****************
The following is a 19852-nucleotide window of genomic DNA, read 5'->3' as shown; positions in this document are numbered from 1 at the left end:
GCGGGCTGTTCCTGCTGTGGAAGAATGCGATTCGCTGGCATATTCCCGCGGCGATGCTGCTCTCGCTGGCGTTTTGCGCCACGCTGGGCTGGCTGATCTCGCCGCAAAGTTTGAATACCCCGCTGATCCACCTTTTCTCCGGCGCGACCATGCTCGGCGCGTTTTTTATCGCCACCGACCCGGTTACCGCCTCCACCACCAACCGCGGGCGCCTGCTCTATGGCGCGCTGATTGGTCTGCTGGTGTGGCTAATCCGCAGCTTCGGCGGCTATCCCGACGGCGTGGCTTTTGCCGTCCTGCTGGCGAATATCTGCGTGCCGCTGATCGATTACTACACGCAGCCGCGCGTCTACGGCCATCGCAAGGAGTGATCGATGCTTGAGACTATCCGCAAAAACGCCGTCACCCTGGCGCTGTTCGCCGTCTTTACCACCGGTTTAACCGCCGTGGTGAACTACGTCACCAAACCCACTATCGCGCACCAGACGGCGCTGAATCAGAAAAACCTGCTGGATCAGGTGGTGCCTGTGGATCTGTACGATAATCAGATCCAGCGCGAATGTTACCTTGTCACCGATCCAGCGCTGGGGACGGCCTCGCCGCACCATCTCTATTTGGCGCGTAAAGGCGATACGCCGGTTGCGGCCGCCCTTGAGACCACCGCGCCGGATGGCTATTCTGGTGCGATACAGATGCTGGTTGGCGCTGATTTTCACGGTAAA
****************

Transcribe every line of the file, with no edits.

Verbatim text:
The following is a 19852-nucleotide window of genomic DNA, read 5'->3' as shown; positions in this document are numbered from 1 at the left end:
GCGGGCTGTTCCTGCTGTGGAAGAATGCGATTCGCTGGCATATTCCCGCGGCGATGCTGCTCTCGCTGGCGTTTTGCGCCACGCTGGGCTGGCTGATCTCGCCGCAAAGTTTGAATACCCCGCTGATCCACCTTTTCTCCGGCGCGACCATGCTCGGCGCGTTTTTTATCGCCACCGACCCGGTTACCGCCTCCACCACCAACCGCGGGCGCCTGCTCTATGGCGCGCTGATTGGTCTGCTGGTGTGGCTAATCCGCAGCTTCGGCGGCTATCCCGACGGCGTGGCTTTTGCCGTCCTGCTGGCGAATATCTGCGTGCCGCTGATCGATTACTACACGCAGCCGCGCGTCTACGGCCATCGCAAGGAGTGATCGATGCTTGAGACTATCCGCAAAAACGCCGTCACCCTGGCGCTGTTCGCCGTCTTTACCACCGGTTTAACCGCCGTGGTGAACTACGTCACCAAACCCACTATCGCGCACCAGACGGCGCTGAATCAGAAAAACCTGCTGGATCAGGTGGTGCCTGTGGATCTGTACGATAATCAGATCCAGCGCGAATGTTACCTTGTCACCGATCCAGCGCTGGGGACGGCCTCGCCGCACCATCTCTATTTGGCGCGTAAAGGCGATACGCCGGTTGCGGCCGCCCTTGAGACCACCGCGCCGGATGGCTATTCTGGTGCGATACAGATGCTGGTTGGCGCTGATTTTCACGGTAAA